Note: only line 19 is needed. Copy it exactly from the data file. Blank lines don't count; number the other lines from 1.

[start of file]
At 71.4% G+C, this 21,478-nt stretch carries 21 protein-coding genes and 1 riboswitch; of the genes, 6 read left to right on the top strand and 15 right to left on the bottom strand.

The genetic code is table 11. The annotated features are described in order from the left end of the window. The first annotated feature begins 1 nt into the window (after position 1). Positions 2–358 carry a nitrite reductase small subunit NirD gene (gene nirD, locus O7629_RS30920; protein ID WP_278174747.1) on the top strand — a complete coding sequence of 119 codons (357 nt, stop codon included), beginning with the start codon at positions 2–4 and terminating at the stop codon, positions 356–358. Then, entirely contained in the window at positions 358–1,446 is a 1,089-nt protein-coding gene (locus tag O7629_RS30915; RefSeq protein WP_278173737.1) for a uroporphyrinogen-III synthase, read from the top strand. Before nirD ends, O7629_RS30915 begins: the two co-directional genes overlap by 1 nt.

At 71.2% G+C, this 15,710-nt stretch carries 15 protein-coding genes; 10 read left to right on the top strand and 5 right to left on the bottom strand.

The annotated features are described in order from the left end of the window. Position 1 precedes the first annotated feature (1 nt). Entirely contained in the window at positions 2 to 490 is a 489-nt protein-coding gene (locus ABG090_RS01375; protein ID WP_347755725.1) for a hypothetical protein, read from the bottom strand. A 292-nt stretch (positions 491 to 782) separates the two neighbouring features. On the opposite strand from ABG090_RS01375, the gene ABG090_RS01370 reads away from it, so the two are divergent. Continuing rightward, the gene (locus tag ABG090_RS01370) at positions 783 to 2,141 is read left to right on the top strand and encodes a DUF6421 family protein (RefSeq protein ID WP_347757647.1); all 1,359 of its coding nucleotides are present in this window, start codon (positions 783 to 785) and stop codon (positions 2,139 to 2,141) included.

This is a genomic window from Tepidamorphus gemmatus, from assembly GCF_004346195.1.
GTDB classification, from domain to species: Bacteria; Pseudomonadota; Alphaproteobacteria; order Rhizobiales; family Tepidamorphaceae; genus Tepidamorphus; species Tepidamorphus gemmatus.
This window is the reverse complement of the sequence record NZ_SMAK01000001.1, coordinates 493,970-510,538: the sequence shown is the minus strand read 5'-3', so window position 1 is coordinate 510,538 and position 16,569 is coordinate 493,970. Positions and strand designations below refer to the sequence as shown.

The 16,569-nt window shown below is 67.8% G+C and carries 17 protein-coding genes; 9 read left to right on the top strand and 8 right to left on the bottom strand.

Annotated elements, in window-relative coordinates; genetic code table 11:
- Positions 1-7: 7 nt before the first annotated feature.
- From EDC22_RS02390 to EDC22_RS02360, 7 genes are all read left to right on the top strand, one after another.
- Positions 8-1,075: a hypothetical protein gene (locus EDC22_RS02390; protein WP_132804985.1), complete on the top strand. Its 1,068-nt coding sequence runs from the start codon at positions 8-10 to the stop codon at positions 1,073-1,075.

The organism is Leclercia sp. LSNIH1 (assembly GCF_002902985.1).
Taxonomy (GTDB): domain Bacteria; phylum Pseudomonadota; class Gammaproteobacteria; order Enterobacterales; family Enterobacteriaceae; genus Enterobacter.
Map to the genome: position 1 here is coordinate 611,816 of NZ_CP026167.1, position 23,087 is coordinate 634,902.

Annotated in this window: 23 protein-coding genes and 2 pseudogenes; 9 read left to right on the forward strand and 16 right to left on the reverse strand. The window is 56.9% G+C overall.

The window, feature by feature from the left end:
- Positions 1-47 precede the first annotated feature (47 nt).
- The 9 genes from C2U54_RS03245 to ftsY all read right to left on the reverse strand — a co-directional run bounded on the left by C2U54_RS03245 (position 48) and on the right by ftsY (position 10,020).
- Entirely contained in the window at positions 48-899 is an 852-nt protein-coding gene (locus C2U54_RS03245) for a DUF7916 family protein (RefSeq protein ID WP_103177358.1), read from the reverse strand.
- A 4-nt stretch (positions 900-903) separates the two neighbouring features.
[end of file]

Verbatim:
- The 9 genes from C2U54_RS03245 to ftsY all read right to left on the reverse strand — a co-directional run bounded on the left by C2U54_RS03245 (position 48) and on the right by ftsY (position 10,020).